Delightful, dream like nostalgia permeates Wake Up To The Waves, Dublin duo Last Days Of 1984’s debut album. Employing similar methods to their more guitar-led counterparts such as Fixers, and much more effectively, the two-piece have created a lush, shimmering heat mirage of an album, wistful and relaxed whilst interesting and inventive.
Mainly combining electronica, chill out and occasional Brian Wilson-style vocals, the record is one deeply rooted in the electronic past; not only bringing to mind the aforementioned artists but also a bygone age of underdeveloped video gaming, ’80s teen movies and cassettes. An engaging effort from start to finish, the record also is genuinely unpredictable and original, with unexpected and eclectic influences (see Wave Life’s Indian motif) cropping up, peppering the record with unusual twists and turns.
The album can be split in two in terms of musicality. One half, including tracks such as River’s Edge, Safari and Wave Life, features more prominent vocals and recalls artists as diverse as Animal Collective, The Beach Boys, The Cocteau Twins and Fleet Foxes. It’s all sweet melody and harmony, melding folk and surf rock with synth pop; creating a hazy and relaxed atmosphere that on occasion is broken by a burst of well-used drum machine and synthesiser. Nowhere is this more evident than on the excellent closer Woods. The initial, pulsing beat gives way to a tropical, dream like vocal that is in turn punctuated by a cold, industrial synth line bringing the listener from the Seychelles to Sheffield with remarkable and seamless ease. Elsewhere Safari recalls Girls’ debut album, reverb soaked acoustic guitars and hand drums back a vocal performance reminiscent of the girl groups made famous by Phil Spector; a stoned, lazy homage to an idealised summer, one in which the sun never went in and September never arrived.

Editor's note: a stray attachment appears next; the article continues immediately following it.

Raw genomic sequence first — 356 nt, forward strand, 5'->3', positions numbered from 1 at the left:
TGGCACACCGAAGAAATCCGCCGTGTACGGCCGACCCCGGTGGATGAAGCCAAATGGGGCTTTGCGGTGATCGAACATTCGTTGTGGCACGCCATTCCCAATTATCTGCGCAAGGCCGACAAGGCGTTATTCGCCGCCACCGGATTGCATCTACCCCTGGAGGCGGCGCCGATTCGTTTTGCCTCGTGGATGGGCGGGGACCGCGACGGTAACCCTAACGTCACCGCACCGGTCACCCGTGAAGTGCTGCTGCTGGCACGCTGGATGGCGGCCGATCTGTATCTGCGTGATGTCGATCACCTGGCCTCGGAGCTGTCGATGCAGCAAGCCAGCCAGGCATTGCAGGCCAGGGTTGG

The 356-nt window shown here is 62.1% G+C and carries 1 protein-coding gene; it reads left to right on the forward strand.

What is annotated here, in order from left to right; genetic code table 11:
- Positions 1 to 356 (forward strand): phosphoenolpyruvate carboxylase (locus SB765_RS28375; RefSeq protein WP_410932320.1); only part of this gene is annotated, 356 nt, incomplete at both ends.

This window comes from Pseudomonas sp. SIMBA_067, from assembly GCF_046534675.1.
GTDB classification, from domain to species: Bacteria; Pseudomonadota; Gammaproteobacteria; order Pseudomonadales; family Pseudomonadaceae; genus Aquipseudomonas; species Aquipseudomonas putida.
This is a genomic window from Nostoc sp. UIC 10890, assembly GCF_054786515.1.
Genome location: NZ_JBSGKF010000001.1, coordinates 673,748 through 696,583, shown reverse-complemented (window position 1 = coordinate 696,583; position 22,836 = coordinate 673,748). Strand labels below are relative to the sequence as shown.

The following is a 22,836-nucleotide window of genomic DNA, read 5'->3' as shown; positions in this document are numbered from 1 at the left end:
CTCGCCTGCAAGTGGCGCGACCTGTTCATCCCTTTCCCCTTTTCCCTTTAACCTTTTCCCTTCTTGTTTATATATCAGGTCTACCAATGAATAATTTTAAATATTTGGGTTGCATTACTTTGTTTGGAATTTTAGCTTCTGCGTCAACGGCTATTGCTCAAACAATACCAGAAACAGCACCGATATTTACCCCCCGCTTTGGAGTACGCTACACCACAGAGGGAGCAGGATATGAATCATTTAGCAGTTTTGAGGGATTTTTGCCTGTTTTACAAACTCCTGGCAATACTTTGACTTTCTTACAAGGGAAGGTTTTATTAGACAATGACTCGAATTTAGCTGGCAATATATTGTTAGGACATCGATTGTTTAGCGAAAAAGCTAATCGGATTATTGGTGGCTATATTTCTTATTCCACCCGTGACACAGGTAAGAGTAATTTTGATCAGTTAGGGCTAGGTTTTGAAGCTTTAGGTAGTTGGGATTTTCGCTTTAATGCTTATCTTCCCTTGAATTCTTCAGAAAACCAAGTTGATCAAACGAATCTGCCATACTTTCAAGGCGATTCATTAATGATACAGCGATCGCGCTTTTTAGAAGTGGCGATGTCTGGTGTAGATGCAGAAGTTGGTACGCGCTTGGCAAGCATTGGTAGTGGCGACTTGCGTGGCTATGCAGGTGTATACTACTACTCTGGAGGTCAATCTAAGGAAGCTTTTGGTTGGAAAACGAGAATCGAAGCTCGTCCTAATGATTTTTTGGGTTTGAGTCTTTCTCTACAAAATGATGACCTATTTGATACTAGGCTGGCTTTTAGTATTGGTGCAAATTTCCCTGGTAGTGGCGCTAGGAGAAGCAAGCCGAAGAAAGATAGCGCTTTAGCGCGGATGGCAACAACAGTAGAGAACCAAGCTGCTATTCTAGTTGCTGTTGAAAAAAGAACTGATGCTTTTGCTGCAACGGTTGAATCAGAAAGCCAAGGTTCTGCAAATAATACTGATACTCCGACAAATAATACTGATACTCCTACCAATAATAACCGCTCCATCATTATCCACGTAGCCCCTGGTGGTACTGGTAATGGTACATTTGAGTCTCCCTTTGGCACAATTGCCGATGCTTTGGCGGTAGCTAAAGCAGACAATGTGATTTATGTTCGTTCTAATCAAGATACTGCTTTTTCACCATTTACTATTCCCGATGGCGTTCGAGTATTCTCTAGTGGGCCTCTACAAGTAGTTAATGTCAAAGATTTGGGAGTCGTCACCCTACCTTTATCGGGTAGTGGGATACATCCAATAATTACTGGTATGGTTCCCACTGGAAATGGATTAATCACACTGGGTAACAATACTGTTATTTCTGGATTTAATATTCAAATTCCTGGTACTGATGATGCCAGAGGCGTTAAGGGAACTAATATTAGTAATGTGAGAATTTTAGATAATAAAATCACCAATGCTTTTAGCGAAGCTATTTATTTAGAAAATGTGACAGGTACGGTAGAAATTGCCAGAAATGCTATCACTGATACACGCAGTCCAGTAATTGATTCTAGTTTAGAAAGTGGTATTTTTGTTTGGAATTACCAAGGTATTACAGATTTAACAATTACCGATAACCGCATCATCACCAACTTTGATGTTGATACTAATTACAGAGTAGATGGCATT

The other songs on the record are pulsing, ’90s electonica; another style that the duo seem to have nailed. The songs, such as Kismat, Francois Truffaut/Event Technologique and Season, throb with Underworld-esque beats that create a vivid feeling of sultry nightlife and hedonism, doing so with excellent results. Intense, irresistible and confident, these tracks evoke the feelings of optimism and excitement that good dance music should. Kismat is truly a marvel; creating a particularly vivid and nostalgic warmth whilst managing to remain mystifying and intense. Meanwhile the excellently titled Francçois Truffaut/Event Technologique has a wonderfully tacky, ’80s-cop-drama-set-in-the-dystopian-future feeling to it; you can almost envisage the dubious performances.
Overall, the album is excellent; a truly inventive and innovative record for a debut. Generally, albums that play with such a wide range of influences, structures and dynamics run the risk of being unfocused and messy, but this is by no means the case with Wake Up To The Waves; it gels all these aspects together to create a concentrated and succinct collection and is as compelling at its beginning as at its end, with no deviation in between. The Last Days Of 1984 have created a thoroughly intelligent record here, one that deserves to be listened to and used to soundtrack the summer. Unflinchingly and refreshingly good.